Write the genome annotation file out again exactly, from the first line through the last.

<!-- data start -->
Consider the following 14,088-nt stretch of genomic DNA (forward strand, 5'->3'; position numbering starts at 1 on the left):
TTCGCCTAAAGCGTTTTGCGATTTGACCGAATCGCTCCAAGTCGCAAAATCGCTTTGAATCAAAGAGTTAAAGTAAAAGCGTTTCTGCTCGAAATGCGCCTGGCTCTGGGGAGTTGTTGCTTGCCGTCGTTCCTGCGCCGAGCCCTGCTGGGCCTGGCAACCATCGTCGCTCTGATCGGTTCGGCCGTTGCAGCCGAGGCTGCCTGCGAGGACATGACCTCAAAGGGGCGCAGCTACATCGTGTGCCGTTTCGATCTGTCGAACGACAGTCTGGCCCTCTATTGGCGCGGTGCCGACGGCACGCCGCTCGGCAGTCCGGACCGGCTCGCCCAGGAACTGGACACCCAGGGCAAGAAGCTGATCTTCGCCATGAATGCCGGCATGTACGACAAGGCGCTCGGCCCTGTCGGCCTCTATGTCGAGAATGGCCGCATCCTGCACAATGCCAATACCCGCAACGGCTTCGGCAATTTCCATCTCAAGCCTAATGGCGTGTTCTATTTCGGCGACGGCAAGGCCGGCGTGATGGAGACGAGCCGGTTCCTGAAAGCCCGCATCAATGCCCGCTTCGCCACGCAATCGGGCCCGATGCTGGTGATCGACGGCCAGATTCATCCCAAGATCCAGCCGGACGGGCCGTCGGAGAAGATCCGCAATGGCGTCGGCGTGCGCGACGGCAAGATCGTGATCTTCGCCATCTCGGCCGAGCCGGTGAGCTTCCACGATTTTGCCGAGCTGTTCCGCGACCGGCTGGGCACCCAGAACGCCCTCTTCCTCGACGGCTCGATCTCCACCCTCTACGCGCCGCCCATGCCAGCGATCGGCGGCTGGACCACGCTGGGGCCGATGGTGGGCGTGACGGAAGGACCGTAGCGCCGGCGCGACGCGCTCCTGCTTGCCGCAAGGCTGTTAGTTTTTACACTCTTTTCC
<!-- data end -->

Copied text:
Consider the following 14,088-nt stretch of genomic DNA (forward strand, 5'->3'; position numbering starts at 1 on the left):
TTCGCCTAAAGCGTTTTGCGATTTGACCGAATCGCTCCAAGTCGCAAAATCGCTTTGAATCAAAGAGTTAAAGTAAAAGCGTTTCTGCTCGAAATGCGCCTGGCTCTGGGGAGTTGTTGCTTGCCGTCGTTCCTGCGCCGAGCCCTGCTGGGCCTGGCAACCATCGTCGCTCTGATCGGTTCGGCCGTTGCAGCCGAGGCTGCCTGCGAGGACATGACCTCAAAGGGGCGCAGCTACATCGTGTGCCGTTTCGATCTGTCGAACGACAGTCTGGCCCTCTATTGGCGCGGTGCCGACGGCACGCCGCTCGGCAGTCCGGACCGGCTCGCCCAGGAACTGGACACCCAGGGCAAGAAGCTGATCTTCGCCATGAATGCCGGCATGTACGACAAGGCGCTCGGCCCTGTCGGCCTCTATGTCGAGAATGGCCGCATCCTGCACAATGCCAATACCCGCAACGGCTTCGGCAATTTCCATCTCAAGCCTAATGGCGTGTTCTATTTCGGCGACGGCAAGGCCGGCGTGATGGAGACGAGCCGGTTCCTGAAAGCCCGCATCAATGCCCGCTTCGCCACGCAATCGGGCCCGATGCTGGTGATCGACGGCCAGATTCATCCCAAGATCCAGCCGGACGGGCCGTCGGAGAAGATCCGCAATGGCGTCGGCGTGCGCGACGGCAAGATCGTGATCTTCGCCATCTCGGCCGAGCCGGTGAGCTTCCACGATTTTGCCGAGCTGTTCCGCGACCGGCTGGGCACCCAGAACGCCCTCTTCCTCGACGGCTCGATCTCCACCCTCTACGCGCCGCCCATGCCAGCGATCGGCGGCTGGACCACGCTGGGGCCGATGGTGGGCGTGACGGAAGGACCGTAGCGCCGGCGCGACGCGCTCCTGCTTGCCGCAAGGCTGTTAGTTTTTACACTCTTTTCC